In Syria, the pursuit of peace has become a driving passion of the nation's Christian leaders. As violence worsens, longstanding Christian support for the regime of President Bashar Assad is weakening. A growing number of Christians believe regime change is necessary even if they don't dare go public with their views.
Starting in March 2011, Syrians took part in Arab Spring protests against President Assad. Violence soon broke out as soldiers fired at unarmed demonstrators in Daraa. Analysts estimate that in the past 16 months, 14,000 people have died—and the number is growing. In late May, militias in Houla slaughtered 108 civilians, including 49 children and 35 women. One 11-year-old witnessed his family being murdered.
Christians and other religious leaders are working alongside activists to avert a slide into all-out civil war. Christian leaders say every effort must be made to stop a replay of the kind of sectarian violence that split Iraq along religious-ethnic fault lines. Syria has a Sunni Muslim majority, but the minority Alawite Muslim sect holds most of the power. Christians, mostly Orthodox and Catholic, make up about 9 percent of Syria's 22 million people. Evangelicals compose less than 1 percent of the population.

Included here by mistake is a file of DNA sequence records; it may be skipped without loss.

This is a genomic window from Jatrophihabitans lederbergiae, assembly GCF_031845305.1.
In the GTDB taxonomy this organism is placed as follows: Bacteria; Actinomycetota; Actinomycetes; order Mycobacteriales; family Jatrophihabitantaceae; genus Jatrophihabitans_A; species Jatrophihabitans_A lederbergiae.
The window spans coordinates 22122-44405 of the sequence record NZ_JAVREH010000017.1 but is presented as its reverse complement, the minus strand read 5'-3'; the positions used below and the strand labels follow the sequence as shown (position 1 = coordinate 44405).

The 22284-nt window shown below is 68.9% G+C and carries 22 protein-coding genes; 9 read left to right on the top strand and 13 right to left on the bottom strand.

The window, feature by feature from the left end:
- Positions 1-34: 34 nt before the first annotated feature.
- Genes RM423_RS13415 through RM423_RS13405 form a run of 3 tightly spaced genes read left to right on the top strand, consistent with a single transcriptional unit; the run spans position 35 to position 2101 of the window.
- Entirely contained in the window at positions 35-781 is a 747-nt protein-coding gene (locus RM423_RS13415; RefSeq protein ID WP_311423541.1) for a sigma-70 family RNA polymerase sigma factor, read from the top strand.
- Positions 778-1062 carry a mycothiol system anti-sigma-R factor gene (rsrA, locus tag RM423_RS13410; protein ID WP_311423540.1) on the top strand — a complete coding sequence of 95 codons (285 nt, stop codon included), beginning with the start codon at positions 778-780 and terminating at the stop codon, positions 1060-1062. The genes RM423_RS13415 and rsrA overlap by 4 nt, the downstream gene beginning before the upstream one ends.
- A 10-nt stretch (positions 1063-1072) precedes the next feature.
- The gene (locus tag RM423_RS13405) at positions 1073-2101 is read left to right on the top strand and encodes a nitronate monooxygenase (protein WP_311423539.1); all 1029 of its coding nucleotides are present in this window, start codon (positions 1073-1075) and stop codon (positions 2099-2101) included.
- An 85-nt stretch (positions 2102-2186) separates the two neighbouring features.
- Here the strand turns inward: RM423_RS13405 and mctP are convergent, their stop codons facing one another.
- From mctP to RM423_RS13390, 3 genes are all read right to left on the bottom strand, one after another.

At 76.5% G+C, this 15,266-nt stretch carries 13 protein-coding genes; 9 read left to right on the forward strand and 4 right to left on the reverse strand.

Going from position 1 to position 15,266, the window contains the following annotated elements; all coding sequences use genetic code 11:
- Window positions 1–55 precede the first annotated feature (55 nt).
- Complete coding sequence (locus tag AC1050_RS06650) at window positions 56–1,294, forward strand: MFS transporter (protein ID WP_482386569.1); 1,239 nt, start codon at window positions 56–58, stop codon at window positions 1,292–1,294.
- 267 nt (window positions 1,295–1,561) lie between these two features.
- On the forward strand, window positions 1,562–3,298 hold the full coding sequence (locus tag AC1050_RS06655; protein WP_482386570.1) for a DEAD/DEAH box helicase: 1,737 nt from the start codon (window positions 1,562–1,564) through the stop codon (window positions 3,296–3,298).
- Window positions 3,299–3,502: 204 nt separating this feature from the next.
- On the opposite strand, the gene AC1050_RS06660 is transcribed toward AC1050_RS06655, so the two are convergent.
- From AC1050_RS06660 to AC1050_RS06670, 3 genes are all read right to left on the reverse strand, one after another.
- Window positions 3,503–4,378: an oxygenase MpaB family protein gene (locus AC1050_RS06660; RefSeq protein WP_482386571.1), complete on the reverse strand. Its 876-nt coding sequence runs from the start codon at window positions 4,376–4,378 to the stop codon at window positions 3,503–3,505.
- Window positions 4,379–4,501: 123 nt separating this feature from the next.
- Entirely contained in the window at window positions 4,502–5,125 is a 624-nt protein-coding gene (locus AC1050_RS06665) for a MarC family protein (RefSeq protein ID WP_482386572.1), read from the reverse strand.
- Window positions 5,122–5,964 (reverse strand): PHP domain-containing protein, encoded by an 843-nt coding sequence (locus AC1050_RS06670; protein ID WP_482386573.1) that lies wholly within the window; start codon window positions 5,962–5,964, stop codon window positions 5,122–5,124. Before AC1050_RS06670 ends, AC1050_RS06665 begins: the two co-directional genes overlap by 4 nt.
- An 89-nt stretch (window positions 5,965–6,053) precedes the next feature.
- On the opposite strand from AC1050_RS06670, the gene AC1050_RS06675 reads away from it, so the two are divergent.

One large Christian ministry active in Syria is the Catholic Near East Welfare Association. "Christians over the past six months have found themselves a new vocation: to be the peacemakers of Syria," Carl Hétu, director of the agency's Canadian office, told a Canadian news outlet. Hétu thinks that the warring sects might listen to the Christians' call for a ceasefire and dialogue, "because they are well respected." In comments to Open Doors, the religious freedom ministry, one Damascus ...1